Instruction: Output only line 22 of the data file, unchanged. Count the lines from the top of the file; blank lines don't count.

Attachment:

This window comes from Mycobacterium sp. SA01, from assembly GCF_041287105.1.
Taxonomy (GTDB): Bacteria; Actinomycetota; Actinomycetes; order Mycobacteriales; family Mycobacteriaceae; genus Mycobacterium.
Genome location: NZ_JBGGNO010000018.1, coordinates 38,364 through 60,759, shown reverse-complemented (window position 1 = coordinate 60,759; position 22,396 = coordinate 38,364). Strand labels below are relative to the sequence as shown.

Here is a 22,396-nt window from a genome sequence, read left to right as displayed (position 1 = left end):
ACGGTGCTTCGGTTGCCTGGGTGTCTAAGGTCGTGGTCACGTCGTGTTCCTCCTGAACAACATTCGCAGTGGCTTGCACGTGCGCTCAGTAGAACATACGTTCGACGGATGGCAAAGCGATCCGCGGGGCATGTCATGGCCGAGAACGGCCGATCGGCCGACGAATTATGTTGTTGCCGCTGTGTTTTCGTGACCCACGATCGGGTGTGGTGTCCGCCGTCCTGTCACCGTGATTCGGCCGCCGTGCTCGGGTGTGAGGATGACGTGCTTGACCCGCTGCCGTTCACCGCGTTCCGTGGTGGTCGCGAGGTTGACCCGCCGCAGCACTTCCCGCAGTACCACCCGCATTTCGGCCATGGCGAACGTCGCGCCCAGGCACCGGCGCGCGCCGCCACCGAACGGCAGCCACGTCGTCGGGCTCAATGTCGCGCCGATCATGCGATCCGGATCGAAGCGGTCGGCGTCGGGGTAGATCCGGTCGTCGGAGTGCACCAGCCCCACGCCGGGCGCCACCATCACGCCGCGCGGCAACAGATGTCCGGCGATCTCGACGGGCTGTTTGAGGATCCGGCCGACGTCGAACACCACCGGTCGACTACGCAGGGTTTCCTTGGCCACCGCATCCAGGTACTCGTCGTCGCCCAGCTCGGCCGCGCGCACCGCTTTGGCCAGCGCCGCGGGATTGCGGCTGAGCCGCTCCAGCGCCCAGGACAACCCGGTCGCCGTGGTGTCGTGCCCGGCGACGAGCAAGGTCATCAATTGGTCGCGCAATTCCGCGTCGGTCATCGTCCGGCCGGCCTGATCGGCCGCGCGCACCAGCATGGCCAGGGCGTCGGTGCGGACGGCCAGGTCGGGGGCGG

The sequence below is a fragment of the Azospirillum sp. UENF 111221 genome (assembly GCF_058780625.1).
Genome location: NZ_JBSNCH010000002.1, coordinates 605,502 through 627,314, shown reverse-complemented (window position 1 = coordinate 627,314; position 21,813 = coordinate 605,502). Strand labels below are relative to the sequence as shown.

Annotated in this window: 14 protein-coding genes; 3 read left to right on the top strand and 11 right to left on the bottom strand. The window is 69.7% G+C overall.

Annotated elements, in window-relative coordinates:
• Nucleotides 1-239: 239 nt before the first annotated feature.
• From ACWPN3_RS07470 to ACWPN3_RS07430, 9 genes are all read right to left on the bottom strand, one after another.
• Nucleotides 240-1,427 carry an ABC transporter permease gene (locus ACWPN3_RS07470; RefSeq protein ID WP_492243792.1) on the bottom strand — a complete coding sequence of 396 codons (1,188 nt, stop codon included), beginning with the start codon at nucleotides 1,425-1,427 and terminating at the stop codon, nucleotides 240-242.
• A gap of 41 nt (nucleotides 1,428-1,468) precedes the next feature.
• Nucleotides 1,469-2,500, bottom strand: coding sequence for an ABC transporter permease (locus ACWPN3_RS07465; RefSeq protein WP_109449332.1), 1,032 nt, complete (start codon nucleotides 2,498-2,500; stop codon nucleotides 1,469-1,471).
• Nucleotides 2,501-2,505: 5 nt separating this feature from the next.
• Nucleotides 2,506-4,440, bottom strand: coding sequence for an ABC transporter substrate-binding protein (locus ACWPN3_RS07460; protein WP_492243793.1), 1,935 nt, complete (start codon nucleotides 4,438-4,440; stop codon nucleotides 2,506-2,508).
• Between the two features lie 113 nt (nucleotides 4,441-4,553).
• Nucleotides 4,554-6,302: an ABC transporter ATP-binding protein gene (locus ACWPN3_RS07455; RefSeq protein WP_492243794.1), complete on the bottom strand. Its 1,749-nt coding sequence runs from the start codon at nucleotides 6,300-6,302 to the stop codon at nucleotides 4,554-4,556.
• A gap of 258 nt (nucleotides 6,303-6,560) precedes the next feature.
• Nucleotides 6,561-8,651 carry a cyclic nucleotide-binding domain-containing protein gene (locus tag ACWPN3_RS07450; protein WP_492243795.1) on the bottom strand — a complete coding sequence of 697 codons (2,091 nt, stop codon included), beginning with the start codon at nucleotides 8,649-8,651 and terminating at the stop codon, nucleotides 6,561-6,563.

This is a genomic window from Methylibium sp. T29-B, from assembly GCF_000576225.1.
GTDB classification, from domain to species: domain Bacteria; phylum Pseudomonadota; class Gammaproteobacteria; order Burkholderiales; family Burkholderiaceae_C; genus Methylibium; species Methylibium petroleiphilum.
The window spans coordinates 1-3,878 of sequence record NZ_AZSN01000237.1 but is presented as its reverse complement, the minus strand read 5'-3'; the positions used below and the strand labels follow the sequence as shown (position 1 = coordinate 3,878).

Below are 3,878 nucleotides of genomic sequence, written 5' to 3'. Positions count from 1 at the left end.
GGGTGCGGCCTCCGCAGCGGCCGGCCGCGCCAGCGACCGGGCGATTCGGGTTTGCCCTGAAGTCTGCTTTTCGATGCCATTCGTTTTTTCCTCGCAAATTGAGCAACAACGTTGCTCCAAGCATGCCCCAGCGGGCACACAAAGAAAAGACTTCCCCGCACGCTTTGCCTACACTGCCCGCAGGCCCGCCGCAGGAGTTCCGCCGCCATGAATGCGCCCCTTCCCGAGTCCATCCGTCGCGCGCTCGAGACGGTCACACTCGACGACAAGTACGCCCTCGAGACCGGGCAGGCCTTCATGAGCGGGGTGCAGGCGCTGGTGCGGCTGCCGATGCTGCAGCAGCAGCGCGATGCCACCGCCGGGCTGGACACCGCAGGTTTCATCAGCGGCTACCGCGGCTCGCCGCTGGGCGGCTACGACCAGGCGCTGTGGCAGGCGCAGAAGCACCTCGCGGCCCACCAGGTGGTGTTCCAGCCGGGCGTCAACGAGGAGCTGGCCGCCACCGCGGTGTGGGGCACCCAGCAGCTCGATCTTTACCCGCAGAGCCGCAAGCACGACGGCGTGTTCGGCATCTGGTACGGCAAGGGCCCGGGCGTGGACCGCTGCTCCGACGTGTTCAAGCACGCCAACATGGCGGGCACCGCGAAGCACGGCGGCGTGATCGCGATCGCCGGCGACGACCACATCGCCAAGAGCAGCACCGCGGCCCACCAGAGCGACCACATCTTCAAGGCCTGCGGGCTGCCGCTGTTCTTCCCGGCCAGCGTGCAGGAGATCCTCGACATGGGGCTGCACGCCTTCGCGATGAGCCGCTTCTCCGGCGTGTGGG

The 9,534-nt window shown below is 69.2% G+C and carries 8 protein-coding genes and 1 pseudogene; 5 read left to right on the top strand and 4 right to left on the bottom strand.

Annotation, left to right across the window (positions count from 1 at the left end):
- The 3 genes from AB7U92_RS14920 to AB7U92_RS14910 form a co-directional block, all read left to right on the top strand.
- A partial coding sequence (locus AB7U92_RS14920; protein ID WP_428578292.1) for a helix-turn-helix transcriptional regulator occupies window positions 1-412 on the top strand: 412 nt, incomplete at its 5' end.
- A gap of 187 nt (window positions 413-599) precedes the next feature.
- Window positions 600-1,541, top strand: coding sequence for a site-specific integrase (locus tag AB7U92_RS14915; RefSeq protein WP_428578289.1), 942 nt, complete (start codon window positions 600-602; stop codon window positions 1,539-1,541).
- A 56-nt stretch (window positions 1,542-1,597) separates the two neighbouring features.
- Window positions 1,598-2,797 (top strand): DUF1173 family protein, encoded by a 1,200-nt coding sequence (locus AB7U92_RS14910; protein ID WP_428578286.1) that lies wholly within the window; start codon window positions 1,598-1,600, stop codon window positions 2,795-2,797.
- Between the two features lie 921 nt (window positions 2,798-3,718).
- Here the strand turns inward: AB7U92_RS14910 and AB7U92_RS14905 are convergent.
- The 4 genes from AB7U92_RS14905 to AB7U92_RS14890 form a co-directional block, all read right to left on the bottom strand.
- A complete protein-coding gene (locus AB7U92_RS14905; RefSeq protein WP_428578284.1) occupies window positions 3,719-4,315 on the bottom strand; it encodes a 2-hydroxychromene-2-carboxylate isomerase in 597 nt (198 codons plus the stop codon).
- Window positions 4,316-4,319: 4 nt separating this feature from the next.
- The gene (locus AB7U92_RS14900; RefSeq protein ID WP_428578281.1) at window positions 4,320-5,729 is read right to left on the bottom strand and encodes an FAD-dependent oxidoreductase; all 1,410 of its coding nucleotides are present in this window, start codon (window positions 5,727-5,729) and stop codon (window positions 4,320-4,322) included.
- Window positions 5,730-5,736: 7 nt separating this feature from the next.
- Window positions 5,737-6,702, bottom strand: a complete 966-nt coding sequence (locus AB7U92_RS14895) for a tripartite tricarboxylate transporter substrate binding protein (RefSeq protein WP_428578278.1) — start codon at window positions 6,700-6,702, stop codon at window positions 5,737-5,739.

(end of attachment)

GTDB classification, from domain to species: domain Bacteria; phylum Pseudomonadota; class Gammaproteobacteria; order Burkholderiales; family Burkholderiaceae_C; genus Methylibium; species Methylibium petroleiphilum.